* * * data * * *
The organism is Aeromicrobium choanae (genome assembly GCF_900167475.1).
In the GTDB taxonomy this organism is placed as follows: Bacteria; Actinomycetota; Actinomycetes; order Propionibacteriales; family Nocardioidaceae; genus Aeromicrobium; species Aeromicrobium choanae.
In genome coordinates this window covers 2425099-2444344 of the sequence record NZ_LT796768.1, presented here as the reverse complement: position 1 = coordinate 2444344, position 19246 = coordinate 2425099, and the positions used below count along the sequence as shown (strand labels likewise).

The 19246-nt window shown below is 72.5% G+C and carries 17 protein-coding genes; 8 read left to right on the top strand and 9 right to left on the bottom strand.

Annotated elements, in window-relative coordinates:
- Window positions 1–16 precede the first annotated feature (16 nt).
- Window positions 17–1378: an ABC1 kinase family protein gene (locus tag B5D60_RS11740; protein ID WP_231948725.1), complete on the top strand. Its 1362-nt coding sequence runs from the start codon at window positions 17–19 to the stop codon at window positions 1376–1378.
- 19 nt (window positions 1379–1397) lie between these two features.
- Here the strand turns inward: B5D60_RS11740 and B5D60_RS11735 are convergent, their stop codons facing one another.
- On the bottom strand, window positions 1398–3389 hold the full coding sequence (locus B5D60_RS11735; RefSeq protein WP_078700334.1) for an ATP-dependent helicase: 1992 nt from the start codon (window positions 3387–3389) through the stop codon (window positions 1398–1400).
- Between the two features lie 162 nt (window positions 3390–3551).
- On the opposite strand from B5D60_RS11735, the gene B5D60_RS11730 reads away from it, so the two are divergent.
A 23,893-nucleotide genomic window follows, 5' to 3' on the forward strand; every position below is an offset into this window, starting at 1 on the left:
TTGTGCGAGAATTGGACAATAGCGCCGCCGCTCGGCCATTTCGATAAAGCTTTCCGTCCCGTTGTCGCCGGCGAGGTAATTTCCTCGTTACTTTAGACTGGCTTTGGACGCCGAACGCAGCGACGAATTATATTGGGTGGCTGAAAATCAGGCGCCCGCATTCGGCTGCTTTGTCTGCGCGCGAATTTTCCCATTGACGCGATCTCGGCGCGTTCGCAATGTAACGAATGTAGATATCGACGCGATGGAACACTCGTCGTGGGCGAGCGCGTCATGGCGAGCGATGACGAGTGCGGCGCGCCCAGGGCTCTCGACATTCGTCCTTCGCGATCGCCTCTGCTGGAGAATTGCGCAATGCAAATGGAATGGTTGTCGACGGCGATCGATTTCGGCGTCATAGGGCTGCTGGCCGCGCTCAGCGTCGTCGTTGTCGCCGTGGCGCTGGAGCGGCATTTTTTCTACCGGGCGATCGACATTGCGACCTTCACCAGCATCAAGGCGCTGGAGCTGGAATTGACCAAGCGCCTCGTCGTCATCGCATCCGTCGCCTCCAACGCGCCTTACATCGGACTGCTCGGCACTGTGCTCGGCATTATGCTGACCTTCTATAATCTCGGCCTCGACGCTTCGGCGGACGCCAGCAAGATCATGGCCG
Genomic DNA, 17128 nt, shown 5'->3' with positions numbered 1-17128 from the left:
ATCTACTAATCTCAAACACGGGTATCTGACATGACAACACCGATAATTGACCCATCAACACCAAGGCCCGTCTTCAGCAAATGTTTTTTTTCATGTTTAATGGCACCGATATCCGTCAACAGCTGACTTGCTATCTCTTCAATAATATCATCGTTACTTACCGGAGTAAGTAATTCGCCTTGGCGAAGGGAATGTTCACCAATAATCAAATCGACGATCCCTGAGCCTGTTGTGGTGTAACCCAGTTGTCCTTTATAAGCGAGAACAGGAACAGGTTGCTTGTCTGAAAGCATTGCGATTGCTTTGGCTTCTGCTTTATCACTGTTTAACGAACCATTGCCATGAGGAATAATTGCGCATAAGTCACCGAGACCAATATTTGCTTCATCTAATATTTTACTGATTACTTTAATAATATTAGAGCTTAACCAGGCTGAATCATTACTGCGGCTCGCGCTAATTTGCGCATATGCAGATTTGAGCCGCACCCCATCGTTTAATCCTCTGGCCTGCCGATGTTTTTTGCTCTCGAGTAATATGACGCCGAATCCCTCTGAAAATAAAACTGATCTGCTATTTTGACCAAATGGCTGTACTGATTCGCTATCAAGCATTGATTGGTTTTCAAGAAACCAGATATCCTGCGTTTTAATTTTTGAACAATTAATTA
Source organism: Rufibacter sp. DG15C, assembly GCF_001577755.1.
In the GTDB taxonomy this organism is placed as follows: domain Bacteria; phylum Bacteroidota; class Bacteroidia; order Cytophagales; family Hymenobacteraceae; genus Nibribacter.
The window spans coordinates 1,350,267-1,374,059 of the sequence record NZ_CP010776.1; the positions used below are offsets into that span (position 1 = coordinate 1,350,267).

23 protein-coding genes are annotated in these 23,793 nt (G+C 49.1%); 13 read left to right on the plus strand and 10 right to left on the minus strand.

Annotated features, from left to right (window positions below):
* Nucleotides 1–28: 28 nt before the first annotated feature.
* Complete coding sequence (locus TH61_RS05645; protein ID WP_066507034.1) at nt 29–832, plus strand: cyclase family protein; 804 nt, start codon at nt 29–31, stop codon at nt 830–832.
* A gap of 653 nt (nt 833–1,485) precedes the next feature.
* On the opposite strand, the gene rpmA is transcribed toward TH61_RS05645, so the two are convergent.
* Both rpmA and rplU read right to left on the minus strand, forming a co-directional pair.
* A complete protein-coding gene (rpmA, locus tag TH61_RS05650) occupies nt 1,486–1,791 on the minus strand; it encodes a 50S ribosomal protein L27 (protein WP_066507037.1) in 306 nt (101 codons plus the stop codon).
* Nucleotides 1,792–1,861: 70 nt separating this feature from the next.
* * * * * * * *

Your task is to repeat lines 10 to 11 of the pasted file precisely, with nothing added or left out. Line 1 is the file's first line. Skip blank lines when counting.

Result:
- On the bottom strand, window positions 1398–3389 hold the full coding sequence (locus B5D60_RS11735; RefSeq protein WP_078700334.1) for an ATP-dependent helicase: 1992 nt from the start codon (window positions 3387–3389) through the stop codon (window positions 1398–1400).
- Between the two features lie 162 nt (window positions 3390–3551).